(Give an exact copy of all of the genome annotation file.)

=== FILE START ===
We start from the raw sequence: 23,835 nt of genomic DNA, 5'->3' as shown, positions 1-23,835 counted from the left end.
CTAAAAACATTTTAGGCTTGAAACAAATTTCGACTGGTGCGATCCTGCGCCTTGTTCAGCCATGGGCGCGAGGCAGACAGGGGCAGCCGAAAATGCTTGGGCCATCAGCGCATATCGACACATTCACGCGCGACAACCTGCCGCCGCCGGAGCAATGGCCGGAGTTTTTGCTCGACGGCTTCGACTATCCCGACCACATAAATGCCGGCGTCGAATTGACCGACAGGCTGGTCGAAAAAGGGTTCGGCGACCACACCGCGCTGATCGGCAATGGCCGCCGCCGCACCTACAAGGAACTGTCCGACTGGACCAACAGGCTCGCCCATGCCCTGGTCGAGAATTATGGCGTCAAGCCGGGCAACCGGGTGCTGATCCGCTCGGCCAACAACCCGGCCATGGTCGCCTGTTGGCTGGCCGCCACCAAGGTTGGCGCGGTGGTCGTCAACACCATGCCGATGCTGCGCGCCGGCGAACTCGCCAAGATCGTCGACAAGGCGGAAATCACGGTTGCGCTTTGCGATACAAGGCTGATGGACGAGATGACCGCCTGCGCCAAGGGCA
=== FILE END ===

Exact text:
We start from the raw sequence: 23,835 nt of genomic DNA, 5'->3' as shown, positions 1-23,835 counted from the left end.
CTAAAAACATTTTAGGCTTGAAACAAATTTCGACTGGTGCGATCCTGCGCCTTGTTCAGCCATGGGCGCGAGGCAGACAGGGGCAGCCGAAAATGCTTGGGCCATCAGCGCATATCGACACATTCACGCGCGACAACCTGCCGCCGCCGGAGCAATGGCCGGAGTTTTTGCTCGACGGCTTCGACTATCCCGACCACATAAATGCCGGCGTCGAATTGACCGACAGGCTGGTCGAAAAAGGGTTCGGCGACCACACCGCGCTGATCGGCAATGGCCGCCGCCGCACCTACAAGGAACTGTCCGACTGGACCAACAGGCTCGCCCATGCCCTGGTCGAGAATTATGGCGTCAAGCCGGGCAACCGGGTGCTGATCCGCTCGGCCAACAACCCGGCCATGGTCGCCTGTTGGCTGGCCGCCACCAAGGTTGGCGCGGTGGTCGTCAACACCATGCCGATGCTGCGCGCCGGCGAACTCGCCAAGATCGTCGACAAGGCGGAAATCACGGTTGCGCTTTGCGATACAAGGCTGATGGACGAGATGACCGCCTGCGCCAAGGGCA